Intelligence: They Died With Their Rights On

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August 20, 2006: A federal judge in Detroit has recently ruled that the NSA's program to intercept and listen in on terrorist conversations is unconstitutional. This latest success by those waging lawfare against the intelligence community and the Department of Defense, could be the most damaging. The American Civil Liberties Union filed this suit, along with multiple individuals who claimed the program caused them professional difficulties.
The dangers of this ruling come on multiple levels. The most obvious danger is that a federal judge can now destroy an intelligence program. If a group is able to file a suit in front of a friendly judge, then the agency is in trouble. At best, an intelligence agency will have to spend more time and resources on legal matters than it normally would. At worst, programs that get information that can stop attacks, will be terminated by a court order.
Another danger is that litigation will expose details of how intelligence agencies work. Methods of gathering intelligence, and sources of intelligence, are the most valuable secrets a country has. Knowing how an agency collects intelligence enables people to do things to counter efforts to gather that intelligence. Sources can also be exposed via litigation. Since many of the groups the NSA currently tries to listen in on are willing to do things like fly airplanes into buildings, any source who is outed by litigation (or leaks) is in serious danger of getting killed. Dead men provide no intelligence. Worse yet, they become examples to other potential sources.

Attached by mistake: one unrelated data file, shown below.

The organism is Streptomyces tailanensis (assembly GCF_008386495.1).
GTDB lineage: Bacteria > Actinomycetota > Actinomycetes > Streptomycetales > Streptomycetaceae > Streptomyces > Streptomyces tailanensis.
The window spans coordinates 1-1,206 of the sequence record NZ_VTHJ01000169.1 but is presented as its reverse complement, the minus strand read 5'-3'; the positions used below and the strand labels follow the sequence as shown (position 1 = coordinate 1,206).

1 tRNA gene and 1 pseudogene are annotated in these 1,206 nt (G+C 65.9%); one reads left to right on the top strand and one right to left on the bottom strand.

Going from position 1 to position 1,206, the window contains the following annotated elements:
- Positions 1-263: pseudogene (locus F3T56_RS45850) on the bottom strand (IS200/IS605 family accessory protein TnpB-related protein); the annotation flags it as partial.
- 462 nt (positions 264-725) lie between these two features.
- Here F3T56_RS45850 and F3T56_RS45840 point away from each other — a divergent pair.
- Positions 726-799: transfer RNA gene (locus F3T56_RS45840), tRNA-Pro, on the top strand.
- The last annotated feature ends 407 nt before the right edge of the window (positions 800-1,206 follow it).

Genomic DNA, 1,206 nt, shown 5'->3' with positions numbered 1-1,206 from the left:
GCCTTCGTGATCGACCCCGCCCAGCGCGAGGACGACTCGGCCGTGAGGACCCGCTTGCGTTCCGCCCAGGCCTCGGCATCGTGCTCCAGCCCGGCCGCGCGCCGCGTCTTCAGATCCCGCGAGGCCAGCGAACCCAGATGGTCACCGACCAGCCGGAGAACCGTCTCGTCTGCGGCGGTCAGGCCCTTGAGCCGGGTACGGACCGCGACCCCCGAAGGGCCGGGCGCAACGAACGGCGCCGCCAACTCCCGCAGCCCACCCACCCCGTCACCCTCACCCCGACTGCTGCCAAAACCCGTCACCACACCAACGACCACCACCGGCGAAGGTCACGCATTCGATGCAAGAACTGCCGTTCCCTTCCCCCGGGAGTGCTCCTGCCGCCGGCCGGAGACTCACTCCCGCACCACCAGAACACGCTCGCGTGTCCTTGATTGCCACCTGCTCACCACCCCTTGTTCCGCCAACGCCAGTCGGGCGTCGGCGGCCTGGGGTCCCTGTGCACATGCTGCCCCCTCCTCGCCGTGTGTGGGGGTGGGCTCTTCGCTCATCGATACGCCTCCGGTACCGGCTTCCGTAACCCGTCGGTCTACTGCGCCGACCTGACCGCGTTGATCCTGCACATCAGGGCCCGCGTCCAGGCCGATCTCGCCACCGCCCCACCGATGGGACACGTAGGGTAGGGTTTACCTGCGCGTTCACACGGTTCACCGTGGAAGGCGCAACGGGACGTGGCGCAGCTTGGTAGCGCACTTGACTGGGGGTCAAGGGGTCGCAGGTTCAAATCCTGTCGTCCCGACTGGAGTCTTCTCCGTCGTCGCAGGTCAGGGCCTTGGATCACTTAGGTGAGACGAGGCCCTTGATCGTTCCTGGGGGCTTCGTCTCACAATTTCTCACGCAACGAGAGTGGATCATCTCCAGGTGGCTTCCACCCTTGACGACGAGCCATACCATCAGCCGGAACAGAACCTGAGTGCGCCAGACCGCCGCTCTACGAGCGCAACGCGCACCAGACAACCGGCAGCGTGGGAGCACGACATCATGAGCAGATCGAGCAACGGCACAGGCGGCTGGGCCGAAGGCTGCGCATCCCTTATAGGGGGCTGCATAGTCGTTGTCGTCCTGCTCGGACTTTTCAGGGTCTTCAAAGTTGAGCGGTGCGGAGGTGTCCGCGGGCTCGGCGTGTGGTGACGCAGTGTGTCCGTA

Finally, there is the danger that litigation will have a "chilling effect" on the intelligence community. In the past, leaks and controversies have often led American intelligence agencies to shun the use of human intelligence. Often, sources stopped cooperation out of fear that they would be exposed. Litigation holds that same potential with various forms of technical intelligence, particularly the interception of communications, which was apparently crucial in thwarting the recent plan to destroy airliners over the Atlantic.
The groups that have waged a relentless campaign against the intelligence community, and which secured this ruling are not the only winners. Terrorists will be the biggest beneficiaries of court rulings that leave intelligence agencies afraid to aggressively gather information due to fears of angering groups like the ACLU enough that they file lawsuits. – Harold C. Hutchison (haroldc.hutchison@gmail.com)

 


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